• The fee reduces our imports of foreign oil by 100,000 barrels a day within the first year and much more in future years. Over 40 percent of all the oil consumed in this country is imported. Unless we take this kind of courageous action, we will remain dangerously vulnerable to severe economic disruptions from terrorism, accident, embargo, war or political strategy.

• The United States is a leader in trying to forge a joint program, with our allies, to secure greater energy independence. But we use about half of all the oil consumed in the Western industrial nations, and a larger proportion of gasoline than anywhere else in the world. The oil import fee is a symbol of our own willingness to take the painful steps needed to conserve oil. If we are to lead, we must act like a leader.

• With the full imposition of the oil import conservation fee the United States would have a 14 cent per gallon tax, one of the lowest in the Western world. The tax has been only 4 cents a gallon since 1959. In contrast, France has a $1.67 per gallon tax. Since the 1973 oil embargo, France has increased its gasoline tax by more than 160 percent. Italy has a $1.92 per gallon tax. Since the 1973 embargo, the Italian tax has been increased by more than 200 percent. Even with the fee, Americans will in fact be paying lower taxes this year relative to the price of gasoline than they did two decades ago.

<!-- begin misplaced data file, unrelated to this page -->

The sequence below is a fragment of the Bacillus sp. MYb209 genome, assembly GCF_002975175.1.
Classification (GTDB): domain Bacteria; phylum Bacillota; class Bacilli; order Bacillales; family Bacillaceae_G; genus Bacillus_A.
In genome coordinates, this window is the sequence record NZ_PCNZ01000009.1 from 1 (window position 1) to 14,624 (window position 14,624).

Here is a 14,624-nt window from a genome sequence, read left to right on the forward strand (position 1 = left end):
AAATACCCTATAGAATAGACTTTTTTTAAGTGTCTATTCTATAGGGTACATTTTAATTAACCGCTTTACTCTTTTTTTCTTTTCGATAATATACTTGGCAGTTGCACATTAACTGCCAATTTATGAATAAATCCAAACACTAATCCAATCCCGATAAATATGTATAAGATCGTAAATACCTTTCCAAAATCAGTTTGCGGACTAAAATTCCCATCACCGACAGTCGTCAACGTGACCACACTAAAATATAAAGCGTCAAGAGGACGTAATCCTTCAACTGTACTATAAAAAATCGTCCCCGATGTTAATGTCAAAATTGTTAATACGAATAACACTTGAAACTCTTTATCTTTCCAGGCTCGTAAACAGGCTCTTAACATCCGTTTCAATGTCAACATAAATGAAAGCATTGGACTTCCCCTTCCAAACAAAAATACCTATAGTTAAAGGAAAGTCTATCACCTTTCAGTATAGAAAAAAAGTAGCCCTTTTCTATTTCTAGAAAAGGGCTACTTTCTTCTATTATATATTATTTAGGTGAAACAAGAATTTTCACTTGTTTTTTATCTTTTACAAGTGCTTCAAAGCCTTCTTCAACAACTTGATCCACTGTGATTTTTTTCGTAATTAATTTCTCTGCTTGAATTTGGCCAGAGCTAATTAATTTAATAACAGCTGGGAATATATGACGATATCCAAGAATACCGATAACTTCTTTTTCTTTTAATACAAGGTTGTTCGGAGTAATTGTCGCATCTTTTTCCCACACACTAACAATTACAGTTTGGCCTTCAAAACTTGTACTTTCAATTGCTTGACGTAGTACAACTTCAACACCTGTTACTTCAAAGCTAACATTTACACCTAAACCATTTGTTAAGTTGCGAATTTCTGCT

• To the extent that we can convince foreign nations, both the oil producers and consumers, that we mean business in conserving energy and reducing our oil imports, to that extent they will join us in reducing world demand, and in maintaining oil production. A small investment in reducing imported oil now will return great benefits in the future by holding down the price of imported oil, and therefore gasoline, to the American people.

• Unless and until we can control our appetite for imported oil, we will not be able to solve our inflation problem. In 1979 alone, the price of each barrel of imported oil rose 120 percent—an average of 10 percent each month. More than 2 points of our Consumer Price Index (CPI) increase in 1979 can be attributed directly to the OPEC increases. As long as nearly one out of every two gallons of gasoline we consume comes from abroad, that inflationary "tax" levied by OPEC will continue. This year we will pay $90 billion for foreign oil—$400 for each person in the United States. Along with that $90 billion, we export jobs and import inflation.